Tuesday, September 20, 2011

Mrs. Robinson

It would be easy to describe The Kingdom of Childhood by Rebecca Coleman as a literary Mary Kay Letourneou story.  But that doesn't quite describe it.  The main characters are a middle-aged woman named Judy MacFarland and a 16 year old student, Zach Patterson.  They are introduced when Zach's mother offers him as a volunteer to help get ready for Judy's school fundraiser.  Their relationship starts off much like any teacher-student relationship but soon begins to cross a line.  There is a conversation between Zach and Judy that happens near the beginning of their relationship about the song Mrs. Robinson by Simon and Garfunkel.  Zach believes (as many do) that the song is about a younger man being seduced by an older woman.  Judy explains that she believes it to be about a woman stuck in suburbia going crazy.  While I picked this title up expecting more of a doomed romance, I found myself feeling more like I was reading a psychological thriller.  Their relationship is certainly doomed but will they both mentally unravel first?  Zach is a hormonal teenager with no real concept of the emotions that come with physical relationships.  Judy is suffering from a lack of any emotion besides resentment in her household.  Together, the combine to make a Molotov cocktail of sexual intentions.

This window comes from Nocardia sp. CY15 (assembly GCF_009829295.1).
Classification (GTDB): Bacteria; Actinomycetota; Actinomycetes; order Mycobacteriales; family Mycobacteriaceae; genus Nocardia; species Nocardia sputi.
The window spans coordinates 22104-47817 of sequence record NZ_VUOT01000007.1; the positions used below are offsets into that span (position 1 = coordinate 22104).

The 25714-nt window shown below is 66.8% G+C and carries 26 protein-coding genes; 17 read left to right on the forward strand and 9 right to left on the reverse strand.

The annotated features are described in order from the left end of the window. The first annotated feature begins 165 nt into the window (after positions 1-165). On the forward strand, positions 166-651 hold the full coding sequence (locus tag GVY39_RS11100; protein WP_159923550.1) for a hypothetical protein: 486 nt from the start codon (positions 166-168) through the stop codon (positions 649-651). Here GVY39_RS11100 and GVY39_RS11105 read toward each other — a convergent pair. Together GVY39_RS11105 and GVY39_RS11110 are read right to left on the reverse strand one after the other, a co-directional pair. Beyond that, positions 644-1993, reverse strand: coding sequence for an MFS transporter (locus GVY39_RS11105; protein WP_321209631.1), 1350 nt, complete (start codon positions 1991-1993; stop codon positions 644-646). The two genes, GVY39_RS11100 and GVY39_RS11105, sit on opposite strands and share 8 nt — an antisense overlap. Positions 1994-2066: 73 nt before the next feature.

I found myself at the end of this novel feeling negatively about all the characters involved.  I hated what they had done, how they had treated each other, how sloppily they had covered it up, and how self righteous they came across.  But at the same time, I couldn't stop thinking about how this stupid fling had turned into such a deeply emotional car wreck.  I couldn't stop thinking about how immature Zach was and how Judy lost any sense of reality.  I wanted to understand them.  I wanted to shake them.  I wanted to warn them.  Which I think really speaks for my feelings on The Kingdom of Childhood in the end.  I have to admire a book that makes me really feel for the characters and question their decisions for a week after I've finished reading.  Rebecca Coleman may not have written characters that I have affection towards, but she did a fantastic job of writing characters that kept me thinking.  It will be published in paperback at the end of the month and I think it's the perfect fall read.  I definitely recommend it.  A good read to get your mind working while letting the rest of yourself get used to the chill of fall. 

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